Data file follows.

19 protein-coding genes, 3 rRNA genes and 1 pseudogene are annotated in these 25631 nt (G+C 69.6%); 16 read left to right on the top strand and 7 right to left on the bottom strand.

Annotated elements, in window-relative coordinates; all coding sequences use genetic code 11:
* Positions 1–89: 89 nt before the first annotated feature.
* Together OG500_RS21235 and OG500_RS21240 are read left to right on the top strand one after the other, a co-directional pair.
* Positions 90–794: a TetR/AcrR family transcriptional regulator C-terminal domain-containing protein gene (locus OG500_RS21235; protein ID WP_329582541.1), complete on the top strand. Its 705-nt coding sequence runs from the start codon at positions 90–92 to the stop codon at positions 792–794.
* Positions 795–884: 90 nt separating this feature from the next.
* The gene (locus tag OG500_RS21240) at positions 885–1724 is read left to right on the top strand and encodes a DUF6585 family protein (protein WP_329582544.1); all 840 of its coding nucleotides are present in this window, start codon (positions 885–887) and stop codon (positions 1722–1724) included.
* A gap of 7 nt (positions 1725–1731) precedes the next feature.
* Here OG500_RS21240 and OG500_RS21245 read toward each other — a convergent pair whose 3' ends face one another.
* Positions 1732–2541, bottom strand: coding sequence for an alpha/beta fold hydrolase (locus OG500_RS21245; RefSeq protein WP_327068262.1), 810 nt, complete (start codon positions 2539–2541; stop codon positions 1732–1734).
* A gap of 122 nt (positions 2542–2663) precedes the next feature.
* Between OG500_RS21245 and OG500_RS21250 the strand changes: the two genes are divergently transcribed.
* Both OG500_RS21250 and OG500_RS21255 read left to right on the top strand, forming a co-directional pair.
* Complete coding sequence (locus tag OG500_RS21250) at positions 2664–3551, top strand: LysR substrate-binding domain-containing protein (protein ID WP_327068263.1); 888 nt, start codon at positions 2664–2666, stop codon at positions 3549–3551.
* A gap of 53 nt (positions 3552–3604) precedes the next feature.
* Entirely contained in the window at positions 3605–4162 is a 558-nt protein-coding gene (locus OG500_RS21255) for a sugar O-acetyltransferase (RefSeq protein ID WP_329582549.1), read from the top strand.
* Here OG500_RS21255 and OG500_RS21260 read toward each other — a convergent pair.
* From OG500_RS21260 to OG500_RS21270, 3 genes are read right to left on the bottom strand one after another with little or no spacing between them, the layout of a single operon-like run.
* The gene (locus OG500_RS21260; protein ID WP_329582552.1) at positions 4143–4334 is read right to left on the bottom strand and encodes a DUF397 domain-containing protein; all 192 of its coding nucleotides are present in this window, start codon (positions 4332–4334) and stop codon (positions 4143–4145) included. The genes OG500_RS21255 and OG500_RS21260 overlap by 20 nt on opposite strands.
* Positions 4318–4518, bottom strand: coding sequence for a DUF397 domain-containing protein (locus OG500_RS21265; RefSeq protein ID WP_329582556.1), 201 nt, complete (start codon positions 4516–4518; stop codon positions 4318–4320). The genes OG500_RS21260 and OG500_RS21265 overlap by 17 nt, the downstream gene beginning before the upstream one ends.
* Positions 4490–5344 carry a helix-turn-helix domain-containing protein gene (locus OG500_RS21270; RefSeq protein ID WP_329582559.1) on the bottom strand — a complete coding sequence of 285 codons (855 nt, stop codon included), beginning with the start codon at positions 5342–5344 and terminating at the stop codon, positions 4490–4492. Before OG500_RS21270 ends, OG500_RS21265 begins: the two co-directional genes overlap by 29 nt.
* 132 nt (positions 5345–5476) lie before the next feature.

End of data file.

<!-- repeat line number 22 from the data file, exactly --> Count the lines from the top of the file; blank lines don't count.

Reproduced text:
* 132 nt (positions 5345–5476) lie before the next feature.